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When Matthew started planning his online fundraising event for Lifewater Canada, he thought $365 was a reasonable goal.
Matthew was thinking conservatively because the “event” – inviting his 30-40 online followers to make donations while watching him play old-style video games on the Internet – wouldn’t create much buzz.
We are thankful to report that Matthew was wrong. Very wrong!
The Saskatchewan man has raised more than $5,660 – enough for Lifewater to drill a well in Liberia that will provide safe, accessible water to hundreds of thirsty people every day, and still have some money left for other urgently needed water projects in Africa or Haiti.
“When I first started, I had a stated goal of trying to raise $365,” Matthew recalls. “The last thing I wanted to do was set a donation goal that was too ambitious and not get anywhere close to my target. In the back of mind, I was secretly hoping that in some dream world, we could raise $1,000.
“As soon as the campaign began (Feb. 19, 2021), it became clear that I had completely under-estimated the amount of support my fellow friends/viewers would provide. Within a couple of hours of the first (video) stream, the original goal of $365 had been reached.”
In the days and weeks after that, Matthew continued to stream live footage on the Twitch.tv website of him working his way through Sony PlayStation’s Dragon Warrior 7 – part of a series of video games dating from the mid 1980s. Dragon Warrior 7 has an infamously long storyline. Players need more than 100 hours to finish the game’s main story arch, and many more hours to complete various “side quests.”
“As support continued to pour in, I provided ‘incentives’ for people to donate,” says Matthew, known on his Twitch.tv channel as MisterHomes. “I would set a donation target, with a bonus (for viewers) when that target was met. What this ultimately meant is that I would stream additional bonus content not related to the first play-through.
“Some examples of these bonus incentives included a stream where I would cook things, and another where I’d play Dragon Warrior 1 blind-folded! As these progressively crazier incentives kept getting met, it became apparent that my campaign was going to last longer than the month I originally planned.”
It eventually wrapped up after 3 ½ months.
“I thank my friends from the stream (https://twitch.tv/misterhomes) from the bottom of my heart,” says Matthew. “I owe everything from this campaign to them. They’re the ones who encouraged me to play this game, encouraged me to run a charity event, and ultimately provided the financial support.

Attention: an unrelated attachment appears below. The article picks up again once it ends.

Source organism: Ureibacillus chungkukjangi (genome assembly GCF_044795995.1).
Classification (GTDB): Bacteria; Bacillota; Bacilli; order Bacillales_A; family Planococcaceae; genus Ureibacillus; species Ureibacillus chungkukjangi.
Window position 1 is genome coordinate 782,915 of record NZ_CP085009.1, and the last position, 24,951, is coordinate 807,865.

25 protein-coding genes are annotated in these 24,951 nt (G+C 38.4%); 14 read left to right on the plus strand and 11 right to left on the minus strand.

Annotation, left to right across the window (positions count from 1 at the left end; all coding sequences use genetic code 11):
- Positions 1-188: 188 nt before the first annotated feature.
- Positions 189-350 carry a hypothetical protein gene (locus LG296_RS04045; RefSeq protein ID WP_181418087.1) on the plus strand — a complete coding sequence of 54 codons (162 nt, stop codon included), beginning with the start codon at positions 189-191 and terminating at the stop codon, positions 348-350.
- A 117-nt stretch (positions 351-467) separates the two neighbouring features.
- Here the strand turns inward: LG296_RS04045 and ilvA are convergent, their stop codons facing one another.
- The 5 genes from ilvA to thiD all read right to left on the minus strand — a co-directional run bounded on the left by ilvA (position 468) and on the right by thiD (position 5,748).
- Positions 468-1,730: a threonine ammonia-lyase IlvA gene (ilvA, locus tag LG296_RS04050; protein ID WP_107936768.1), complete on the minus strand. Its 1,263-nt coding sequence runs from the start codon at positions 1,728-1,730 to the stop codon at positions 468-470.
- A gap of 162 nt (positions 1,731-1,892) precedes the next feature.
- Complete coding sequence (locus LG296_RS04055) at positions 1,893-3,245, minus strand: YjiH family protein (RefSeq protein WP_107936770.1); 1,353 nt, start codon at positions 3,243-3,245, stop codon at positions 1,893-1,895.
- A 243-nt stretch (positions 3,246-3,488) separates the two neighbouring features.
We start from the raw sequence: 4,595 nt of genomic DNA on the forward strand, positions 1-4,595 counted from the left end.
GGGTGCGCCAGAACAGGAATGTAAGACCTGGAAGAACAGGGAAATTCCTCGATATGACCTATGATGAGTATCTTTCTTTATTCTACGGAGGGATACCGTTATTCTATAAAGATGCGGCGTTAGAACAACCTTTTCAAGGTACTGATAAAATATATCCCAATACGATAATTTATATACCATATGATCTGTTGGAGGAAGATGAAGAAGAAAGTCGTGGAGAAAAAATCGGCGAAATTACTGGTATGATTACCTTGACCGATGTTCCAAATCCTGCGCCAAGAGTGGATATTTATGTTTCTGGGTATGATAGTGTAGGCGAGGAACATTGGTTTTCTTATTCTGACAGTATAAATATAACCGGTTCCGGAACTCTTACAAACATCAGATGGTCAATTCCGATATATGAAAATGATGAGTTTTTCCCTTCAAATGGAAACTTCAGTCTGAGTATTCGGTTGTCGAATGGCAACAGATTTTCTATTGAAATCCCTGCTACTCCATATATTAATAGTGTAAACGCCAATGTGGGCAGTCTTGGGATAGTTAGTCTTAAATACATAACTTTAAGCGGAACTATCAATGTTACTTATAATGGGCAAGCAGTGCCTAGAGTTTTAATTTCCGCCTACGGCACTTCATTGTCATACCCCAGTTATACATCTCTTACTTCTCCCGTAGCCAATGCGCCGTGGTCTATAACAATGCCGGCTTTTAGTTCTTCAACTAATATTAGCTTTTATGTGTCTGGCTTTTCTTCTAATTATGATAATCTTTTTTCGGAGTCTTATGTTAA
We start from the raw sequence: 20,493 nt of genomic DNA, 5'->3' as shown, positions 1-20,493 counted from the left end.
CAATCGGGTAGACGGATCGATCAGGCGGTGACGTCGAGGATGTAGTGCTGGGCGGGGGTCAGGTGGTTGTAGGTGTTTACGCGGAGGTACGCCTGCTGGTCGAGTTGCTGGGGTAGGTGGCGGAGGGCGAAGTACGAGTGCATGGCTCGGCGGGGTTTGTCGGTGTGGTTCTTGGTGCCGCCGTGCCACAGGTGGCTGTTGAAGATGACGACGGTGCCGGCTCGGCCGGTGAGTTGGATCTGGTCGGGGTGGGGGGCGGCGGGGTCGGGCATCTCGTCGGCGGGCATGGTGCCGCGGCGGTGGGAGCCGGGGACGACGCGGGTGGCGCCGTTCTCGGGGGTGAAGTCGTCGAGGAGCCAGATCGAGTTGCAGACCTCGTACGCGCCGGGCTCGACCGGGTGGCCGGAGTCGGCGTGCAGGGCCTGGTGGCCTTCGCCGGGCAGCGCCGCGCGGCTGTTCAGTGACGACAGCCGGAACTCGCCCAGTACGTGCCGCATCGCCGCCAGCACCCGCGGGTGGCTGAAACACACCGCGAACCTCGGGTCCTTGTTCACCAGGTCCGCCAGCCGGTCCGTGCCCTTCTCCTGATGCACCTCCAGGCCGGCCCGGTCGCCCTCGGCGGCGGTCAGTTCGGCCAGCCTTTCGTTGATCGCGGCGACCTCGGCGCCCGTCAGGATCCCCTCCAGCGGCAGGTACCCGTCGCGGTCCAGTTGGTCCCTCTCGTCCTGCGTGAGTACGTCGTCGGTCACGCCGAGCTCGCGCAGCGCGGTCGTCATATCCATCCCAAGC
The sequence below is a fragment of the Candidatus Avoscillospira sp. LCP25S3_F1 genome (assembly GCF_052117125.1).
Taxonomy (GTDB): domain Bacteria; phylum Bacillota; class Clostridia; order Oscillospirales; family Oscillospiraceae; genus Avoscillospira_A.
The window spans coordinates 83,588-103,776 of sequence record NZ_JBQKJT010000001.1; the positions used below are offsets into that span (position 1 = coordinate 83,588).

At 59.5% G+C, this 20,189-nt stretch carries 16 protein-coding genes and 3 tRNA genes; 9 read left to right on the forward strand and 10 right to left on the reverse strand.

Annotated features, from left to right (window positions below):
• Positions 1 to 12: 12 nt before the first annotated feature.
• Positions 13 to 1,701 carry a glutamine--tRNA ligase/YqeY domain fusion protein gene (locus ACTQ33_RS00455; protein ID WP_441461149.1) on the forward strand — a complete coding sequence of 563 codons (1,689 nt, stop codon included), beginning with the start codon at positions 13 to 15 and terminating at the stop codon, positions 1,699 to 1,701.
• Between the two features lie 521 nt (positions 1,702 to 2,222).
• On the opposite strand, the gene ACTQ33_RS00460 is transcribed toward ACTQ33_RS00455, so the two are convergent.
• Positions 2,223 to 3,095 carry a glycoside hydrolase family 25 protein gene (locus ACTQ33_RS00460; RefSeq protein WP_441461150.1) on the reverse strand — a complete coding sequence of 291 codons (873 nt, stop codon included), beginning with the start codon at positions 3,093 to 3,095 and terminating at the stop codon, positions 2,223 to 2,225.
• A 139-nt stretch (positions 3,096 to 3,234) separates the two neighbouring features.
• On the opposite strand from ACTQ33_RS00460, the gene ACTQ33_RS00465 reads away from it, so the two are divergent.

“I am merely the collector of donations. I do the easy part and just play video games. It is because of the generous support of my stream followers that such an impactful donation (to Lifewater) could be made. From Day 1 of my campaign, I have been completely blown away by their support.”
Matthew is a Christian and a pastor’s son who grew up worshipping at mostly Lutheran churches while moving from one small Saskatchewan town to another. Married and nearing completion of a Ph.D in statistics at the University of Saskatchewan in Saskatoon, he often quotes this motto: “The only time you look in your neighbour’s bowl is to make sure they have enough. You don’t look in your neighbour’s bowl to see if you have as much as them.”
“I’ve tried my best to incorporate that philosophy into my daily living,” Matthew notes. “In particular, it’s made me realize the impact a small contribution (from my perspective) can make on another’s life.”
At Lifewater, because a water well usually costs $5,000 to drill and will benefit an average 500 people for at least 10 years, we estimate that $1 will provide one child or adult with safe water for a year.
“The fact that $20 can completely change the lives of 20 children by giving them clean water resonates strongly with me,” Matthew says. “I have advocated that perspective to my (online) viewers, and it has resonated with many of them as well.”
Why did he decide to raise money for Lifewater, when there are so many other charities in Canada?
“Being a novice with charity events, it was important to me to find a good charity that people would want to donate to. Part of this means finding a charity with low overhead costs and high impact, which Lifewater has in spades.”
Now that his campaign funds have been sent to Lifewater, Matthew has been delightedly telling his supporters they funded a water well in a Liberian community called Barclay Farm Q3. He’ll soon be receiving photos, GPS coordinates, and other details about the well and about Barclay Farm. “I’m excited to share all of that with my Twitch.tv friends,” he says.